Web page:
- Changes in normal intestinal flora, including an overgrowth of even the “good” bowel bacteria or the presence of “bad” bacteria.
- Inability to digest and absorb nutrients which provides a larger food source for the normal intestinal flora (the naturally occurring bacteria.
This change in normal intestinal flora and problems with digestion/absorption is associated with a number of different gastrointestinal conditions. Identifying the exact cause may require various diagnostic investigations like an upper GI endoscopy or colonoscopy, barium x-ray, esophageal manometry and a stool test, among other tests.
Overgrowth and Infections
A number of different gastrointestinal disturbances can change the normal intestinal flora or introduce pathogens into the gut. This is mainly seen with conditions like food poisoning, infectious gastroenteritis, infectious enterocolitis and small intestine bacterial overgrowth.
- Food poisoning is where toxins produced by bacteria, viruses or protozoa irritates, inflames and damages the intestinal lining, It may be spread through contaminated food or water.
- Gastroenteritis is inflammation of the stomach and intestines caused by bacterial, protozoal or viral infections. It is a common gastrointestinal infection, often caused by viruses and known as the stomach flu.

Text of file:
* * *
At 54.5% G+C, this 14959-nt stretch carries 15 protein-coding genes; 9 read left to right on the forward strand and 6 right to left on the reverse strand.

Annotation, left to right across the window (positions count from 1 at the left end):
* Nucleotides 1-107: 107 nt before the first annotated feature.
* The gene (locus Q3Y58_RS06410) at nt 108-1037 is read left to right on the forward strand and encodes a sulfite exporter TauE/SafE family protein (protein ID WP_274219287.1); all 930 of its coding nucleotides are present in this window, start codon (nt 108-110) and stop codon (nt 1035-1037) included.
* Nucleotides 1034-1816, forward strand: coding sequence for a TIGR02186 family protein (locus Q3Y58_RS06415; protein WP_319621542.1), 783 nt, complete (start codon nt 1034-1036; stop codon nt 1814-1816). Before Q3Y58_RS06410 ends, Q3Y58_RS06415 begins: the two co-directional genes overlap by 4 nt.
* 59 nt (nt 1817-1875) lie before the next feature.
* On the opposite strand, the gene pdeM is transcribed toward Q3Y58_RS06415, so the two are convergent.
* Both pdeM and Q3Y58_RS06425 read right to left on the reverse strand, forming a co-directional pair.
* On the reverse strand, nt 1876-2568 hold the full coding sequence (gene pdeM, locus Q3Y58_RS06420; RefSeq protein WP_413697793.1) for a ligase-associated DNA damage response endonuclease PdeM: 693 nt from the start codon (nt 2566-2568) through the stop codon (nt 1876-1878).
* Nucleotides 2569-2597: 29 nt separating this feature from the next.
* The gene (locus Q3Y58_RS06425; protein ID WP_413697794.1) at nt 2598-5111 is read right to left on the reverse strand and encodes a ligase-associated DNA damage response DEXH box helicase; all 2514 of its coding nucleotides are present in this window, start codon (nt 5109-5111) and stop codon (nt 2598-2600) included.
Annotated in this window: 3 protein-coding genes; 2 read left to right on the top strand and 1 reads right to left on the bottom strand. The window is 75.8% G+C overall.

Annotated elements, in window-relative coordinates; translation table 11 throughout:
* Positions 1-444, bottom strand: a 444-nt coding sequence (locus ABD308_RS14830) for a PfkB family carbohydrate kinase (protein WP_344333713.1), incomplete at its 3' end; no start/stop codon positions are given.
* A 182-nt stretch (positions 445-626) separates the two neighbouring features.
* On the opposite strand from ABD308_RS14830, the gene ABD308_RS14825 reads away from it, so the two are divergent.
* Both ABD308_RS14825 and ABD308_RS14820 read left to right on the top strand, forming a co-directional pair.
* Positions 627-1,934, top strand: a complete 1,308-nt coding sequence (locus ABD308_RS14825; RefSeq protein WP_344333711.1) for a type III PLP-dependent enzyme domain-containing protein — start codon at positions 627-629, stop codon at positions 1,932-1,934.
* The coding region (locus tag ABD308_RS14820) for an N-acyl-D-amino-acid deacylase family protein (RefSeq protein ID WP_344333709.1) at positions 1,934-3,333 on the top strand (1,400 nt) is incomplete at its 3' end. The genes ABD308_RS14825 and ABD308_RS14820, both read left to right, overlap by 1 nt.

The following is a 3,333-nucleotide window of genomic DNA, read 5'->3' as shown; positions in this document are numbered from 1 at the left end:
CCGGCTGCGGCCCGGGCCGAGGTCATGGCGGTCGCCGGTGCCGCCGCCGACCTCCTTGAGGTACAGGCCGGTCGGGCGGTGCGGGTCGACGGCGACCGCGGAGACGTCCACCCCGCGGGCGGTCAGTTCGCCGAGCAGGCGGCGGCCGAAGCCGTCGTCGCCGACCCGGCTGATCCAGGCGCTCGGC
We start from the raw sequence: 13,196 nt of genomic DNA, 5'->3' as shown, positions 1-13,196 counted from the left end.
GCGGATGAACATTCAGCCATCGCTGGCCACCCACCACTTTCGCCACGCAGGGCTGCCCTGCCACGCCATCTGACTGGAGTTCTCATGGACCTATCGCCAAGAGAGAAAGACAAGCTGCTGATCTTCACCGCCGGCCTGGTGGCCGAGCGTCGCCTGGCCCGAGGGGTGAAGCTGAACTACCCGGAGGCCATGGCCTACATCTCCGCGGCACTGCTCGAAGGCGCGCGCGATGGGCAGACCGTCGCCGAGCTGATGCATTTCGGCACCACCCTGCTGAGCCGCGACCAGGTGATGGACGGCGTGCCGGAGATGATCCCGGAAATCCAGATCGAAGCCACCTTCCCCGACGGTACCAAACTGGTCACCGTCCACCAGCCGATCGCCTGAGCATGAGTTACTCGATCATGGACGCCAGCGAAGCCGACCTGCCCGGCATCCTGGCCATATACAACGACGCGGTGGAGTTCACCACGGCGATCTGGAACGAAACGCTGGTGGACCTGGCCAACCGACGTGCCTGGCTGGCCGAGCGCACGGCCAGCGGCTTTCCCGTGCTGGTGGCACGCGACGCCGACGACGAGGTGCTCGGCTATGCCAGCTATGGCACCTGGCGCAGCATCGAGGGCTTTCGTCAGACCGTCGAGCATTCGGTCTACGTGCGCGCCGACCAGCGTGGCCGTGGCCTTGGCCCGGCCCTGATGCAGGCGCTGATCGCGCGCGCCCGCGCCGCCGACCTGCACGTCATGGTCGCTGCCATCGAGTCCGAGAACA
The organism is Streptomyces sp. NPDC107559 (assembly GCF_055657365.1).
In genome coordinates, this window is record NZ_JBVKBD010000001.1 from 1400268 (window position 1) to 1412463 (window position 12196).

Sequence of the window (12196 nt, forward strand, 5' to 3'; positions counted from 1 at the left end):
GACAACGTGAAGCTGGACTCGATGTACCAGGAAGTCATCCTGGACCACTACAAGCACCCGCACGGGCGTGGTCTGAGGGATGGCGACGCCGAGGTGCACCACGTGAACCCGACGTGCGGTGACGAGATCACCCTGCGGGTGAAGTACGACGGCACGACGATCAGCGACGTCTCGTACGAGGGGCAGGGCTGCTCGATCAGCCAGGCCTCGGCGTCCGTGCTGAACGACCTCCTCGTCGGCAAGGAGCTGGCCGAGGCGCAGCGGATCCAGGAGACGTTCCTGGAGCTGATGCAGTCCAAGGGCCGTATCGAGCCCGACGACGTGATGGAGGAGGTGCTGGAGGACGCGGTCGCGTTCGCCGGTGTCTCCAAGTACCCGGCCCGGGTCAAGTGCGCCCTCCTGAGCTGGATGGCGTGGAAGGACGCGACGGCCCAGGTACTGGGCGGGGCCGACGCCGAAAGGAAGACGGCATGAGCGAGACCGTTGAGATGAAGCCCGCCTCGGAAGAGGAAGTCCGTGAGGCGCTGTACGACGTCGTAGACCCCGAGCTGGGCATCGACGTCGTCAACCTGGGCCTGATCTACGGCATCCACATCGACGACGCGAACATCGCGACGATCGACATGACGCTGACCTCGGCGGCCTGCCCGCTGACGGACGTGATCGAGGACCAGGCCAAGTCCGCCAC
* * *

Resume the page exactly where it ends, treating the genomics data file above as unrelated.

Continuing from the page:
- Enterocolitis is inflammation of the small and large intestines cased by bacteria, protozoa or viruses. These infections are acquired in the same way as gastroenteritis.
- Small intestinal bacterial overgrowth (SIBO) is where the bacterial population within the small intestine increases substantially. It is caused by anatomical abnormalities, disturbances in the protective mechanisms that prevent bacterial growth in the small intestine and with disorders in gastrointestinal motility.
Maldigestion and Malabsorption
Disturbances in digestion and absorption can occur for a number of different reasons. When the digestive enzymes are deficient or malfunctioning, normal digestion is impaired. Rapid movement through the bowels and diseases of the gastrointestinal lining can affect absorption of nutrients. This may be seen in these conditions: